Although autumnal weather has not yet arrived in Sacramento – it’s been in the upper 70s / low 80s this first week of November – it’s a Hess pre-holiday tradition to drive to Apple Hill and purchase a buttermilk apple pie for Thanksgiving. So Carrieanna and I headed for the hills on Monday.
Our first stop was Abel’s Apple Acres, a four generation family ranch which includes a bake shop, candy counter, apple pantry, gift store and picnic areas.
Unfortunately, the attendant at the order window was unwilling to heat the dumpling. “We’re too busy,” she said brusquely.
She also claimed they had no milk to sell. Fortunately there’s a little burger shack (Terri’s Country Cuisine and BBQ) on the deck outside, where I was able to purchase a small container of milk.
Carrieanna said the dumpling was good, although she was disappointed that it wasn’t warm.
After lunch, we rolled through the shopping section.
Although most of the craft tents were closed, Carrieanna did find an unusual gift: A wood spirit.
Wood spirits are said to be lords of the forest and all natural things. Seeing one is quite lucky. A forest will stand strong and healthy as long as the wood spirit keeps order. They bring good luck, happiness and health to those with a pure heart. Put your wood spirit in a place of honor in the home. Give him a name; talk to him. Enjoy! (Penelope & Stephen Wescott – Wood Spirits and Art, 530-721-1453)
Ready to move on, I loaded the foldable wheelchair in the trunk and we drove east a mile or so, stopping at Boa Vista Orchards in search of honey crisp apples. (We were told that type of apple is available in early September, and only for a few weeks. Note to self: Come much earlier next year.)
However, we did notice an unusual wheelchair-accessible picnic table. We had never seen this table configuration before; Carrieanna thought it was a great idea!
Our next stop was High Hill Ranch, probably one of the more popular spots in Apple Hill with its bake shops, craft tents and fishing pond. (We were told that it was shoulder-to-shoulder crowded over the weekend. Fortunately for us, there were very few visitors while we were there.)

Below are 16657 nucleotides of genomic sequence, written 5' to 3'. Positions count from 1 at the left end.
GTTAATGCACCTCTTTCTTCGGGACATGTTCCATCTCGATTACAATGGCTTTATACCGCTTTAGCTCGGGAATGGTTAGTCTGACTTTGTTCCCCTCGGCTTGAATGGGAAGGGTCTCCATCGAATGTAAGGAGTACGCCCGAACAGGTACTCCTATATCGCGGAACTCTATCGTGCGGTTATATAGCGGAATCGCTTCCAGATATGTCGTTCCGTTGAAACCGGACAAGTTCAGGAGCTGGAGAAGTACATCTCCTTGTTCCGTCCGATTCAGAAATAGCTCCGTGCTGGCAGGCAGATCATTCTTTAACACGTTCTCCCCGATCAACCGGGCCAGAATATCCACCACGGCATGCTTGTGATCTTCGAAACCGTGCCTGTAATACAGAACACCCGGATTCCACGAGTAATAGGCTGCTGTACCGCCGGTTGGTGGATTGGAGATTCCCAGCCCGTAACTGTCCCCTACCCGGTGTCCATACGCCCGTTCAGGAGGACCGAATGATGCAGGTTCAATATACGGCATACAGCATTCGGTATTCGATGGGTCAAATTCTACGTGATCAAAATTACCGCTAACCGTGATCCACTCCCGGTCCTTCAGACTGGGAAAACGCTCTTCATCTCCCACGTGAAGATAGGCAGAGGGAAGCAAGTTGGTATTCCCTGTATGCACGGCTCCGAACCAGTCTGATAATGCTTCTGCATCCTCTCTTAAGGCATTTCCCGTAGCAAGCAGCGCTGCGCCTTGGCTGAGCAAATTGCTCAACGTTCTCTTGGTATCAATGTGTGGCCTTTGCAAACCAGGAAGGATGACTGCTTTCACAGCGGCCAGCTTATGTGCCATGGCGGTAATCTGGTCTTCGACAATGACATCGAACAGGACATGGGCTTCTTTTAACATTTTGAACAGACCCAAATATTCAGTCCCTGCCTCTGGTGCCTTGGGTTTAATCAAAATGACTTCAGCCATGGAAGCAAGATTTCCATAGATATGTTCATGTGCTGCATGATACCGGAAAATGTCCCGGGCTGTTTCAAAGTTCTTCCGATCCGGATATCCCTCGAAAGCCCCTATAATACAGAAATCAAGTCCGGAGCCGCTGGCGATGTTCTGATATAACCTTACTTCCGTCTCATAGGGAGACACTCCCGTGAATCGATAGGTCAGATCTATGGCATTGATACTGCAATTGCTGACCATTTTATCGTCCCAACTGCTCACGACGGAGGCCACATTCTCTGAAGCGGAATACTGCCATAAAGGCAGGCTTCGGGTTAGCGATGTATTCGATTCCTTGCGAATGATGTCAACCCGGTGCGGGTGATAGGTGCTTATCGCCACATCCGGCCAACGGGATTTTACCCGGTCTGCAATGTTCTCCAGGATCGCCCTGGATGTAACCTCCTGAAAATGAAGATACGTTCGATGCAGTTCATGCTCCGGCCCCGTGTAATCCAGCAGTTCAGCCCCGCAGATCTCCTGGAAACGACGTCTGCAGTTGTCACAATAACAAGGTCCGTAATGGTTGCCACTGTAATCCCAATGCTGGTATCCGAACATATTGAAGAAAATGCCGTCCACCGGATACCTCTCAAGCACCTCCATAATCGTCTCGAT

The “mobility impaired” parking was paved and near a clean and accessible restroom. (One small perk about being in a wheelchair: No need to use the Porta-Potty when there’s a brick-and-mortar building available!)
In the craft alley at High Hill, Carrieanna found another unusual gift, a Sea Kelp Basket. Although there is a “no sketching or photographing of crafts” policy at High Hill, which we honored, I took these photos after we got home.
Sea Kelp Baskets, created by Tami Cookson, Creations from the Sea, 530-558-0433. (All basket materials – Bull or Ribbon Kelp, seaweed and shells – have been gathered along the beaches of Northern California’s Coast)
Finished with our shopping, we stopped at the Cider Shake Shop [<~~~ try saying that three times quickly!].
They were out of Apple Beer, so we had tiny tastes of apple wines (desert and spiced) before heading back down the hill toward Sacramento.
A visit to Apple Hill is a fun day trip, especially during the week when the shops (and the roads) are not crowded. Next year, we’ll probably go earlier (for the honey crisp apples) and also later (for the cooler temperatures).
For this year, however, we are well-stocked with two holiday pies in the freezer and lots of unique gifts ready for Christmas. We are satisfied!